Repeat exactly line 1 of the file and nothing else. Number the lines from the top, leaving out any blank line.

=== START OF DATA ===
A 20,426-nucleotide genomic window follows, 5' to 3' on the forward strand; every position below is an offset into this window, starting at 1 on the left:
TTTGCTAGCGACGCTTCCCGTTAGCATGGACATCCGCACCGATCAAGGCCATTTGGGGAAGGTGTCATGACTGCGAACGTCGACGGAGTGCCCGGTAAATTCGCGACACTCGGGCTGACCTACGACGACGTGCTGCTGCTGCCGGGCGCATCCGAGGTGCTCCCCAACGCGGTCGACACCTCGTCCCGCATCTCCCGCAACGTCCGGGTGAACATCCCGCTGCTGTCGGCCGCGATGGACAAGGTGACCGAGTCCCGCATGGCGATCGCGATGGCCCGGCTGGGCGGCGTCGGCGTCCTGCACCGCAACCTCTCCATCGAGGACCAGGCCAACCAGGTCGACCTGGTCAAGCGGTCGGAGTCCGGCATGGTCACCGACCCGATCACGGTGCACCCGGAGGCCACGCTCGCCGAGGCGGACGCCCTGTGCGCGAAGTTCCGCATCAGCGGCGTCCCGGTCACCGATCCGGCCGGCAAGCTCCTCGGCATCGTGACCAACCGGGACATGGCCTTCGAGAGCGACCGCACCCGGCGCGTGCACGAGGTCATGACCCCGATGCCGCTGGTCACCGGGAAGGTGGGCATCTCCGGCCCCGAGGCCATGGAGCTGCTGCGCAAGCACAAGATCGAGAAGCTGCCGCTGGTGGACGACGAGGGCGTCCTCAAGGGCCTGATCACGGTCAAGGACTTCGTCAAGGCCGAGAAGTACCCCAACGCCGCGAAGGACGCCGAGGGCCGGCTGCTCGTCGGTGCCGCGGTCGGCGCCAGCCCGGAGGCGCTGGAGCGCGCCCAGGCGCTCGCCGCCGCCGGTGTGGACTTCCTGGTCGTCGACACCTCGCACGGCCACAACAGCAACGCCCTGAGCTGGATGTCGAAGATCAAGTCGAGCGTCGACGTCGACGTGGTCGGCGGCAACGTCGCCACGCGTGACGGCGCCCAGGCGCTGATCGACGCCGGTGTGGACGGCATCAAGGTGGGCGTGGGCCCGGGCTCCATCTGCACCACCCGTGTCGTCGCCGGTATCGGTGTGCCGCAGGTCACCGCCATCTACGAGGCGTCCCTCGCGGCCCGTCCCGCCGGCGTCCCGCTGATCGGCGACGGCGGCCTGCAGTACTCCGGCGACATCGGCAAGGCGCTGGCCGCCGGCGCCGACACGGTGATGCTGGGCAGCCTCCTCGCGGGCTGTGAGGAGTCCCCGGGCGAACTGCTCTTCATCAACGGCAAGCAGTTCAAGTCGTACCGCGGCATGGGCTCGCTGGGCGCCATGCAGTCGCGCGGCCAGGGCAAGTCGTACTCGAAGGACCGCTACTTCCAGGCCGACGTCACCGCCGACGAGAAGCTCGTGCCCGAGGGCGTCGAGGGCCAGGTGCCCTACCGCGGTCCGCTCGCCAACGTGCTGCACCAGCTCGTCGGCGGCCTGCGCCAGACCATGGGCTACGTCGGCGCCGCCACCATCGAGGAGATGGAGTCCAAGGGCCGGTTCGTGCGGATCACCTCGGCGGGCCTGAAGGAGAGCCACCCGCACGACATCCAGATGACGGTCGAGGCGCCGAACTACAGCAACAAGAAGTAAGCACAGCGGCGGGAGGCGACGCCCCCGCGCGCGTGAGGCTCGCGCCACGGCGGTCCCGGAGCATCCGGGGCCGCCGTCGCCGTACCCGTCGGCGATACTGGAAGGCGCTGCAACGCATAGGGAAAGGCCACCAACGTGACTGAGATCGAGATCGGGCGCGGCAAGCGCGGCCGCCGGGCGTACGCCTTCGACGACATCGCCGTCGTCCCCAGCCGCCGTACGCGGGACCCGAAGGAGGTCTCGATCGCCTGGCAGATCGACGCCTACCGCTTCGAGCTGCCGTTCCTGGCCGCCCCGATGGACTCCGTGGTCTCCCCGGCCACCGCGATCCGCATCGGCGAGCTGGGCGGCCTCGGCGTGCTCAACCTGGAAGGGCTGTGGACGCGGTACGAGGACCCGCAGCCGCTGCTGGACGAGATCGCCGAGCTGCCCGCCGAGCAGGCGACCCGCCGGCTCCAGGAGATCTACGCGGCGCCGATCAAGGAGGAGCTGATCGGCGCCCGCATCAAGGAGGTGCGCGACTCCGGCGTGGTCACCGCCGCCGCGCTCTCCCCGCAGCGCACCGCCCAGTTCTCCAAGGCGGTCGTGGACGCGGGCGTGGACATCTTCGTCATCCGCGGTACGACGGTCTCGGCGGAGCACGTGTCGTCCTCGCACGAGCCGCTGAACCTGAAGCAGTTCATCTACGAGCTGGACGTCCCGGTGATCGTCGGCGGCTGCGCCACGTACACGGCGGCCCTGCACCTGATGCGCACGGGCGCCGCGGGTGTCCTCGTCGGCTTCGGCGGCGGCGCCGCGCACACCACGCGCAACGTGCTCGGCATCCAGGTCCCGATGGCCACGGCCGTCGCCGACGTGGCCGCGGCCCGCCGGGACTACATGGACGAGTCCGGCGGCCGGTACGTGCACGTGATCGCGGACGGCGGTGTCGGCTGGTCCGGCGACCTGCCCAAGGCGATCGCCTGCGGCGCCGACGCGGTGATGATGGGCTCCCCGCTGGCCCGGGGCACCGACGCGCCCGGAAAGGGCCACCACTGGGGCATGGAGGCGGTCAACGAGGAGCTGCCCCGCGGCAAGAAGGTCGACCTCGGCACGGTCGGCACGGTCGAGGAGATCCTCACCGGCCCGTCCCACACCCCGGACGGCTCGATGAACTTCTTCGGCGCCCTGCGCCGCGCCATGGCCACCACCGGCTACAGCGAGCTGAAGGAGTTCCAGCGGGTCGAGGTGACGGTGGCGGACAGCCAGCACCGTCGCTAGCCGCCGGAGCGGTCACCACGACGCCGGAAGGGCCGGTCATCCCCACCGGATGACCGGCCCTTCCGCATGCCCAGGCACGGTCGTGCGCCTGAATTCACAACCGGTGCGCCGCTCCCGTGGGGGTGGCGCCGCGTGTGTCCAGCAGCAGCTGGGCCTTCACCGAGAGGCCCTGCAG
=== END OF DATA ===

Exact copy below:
A 20,426-nucleotide genomic window follows, 5' to 3' on the forward strand; every position below is an offset into this window, starting at 1 on the left: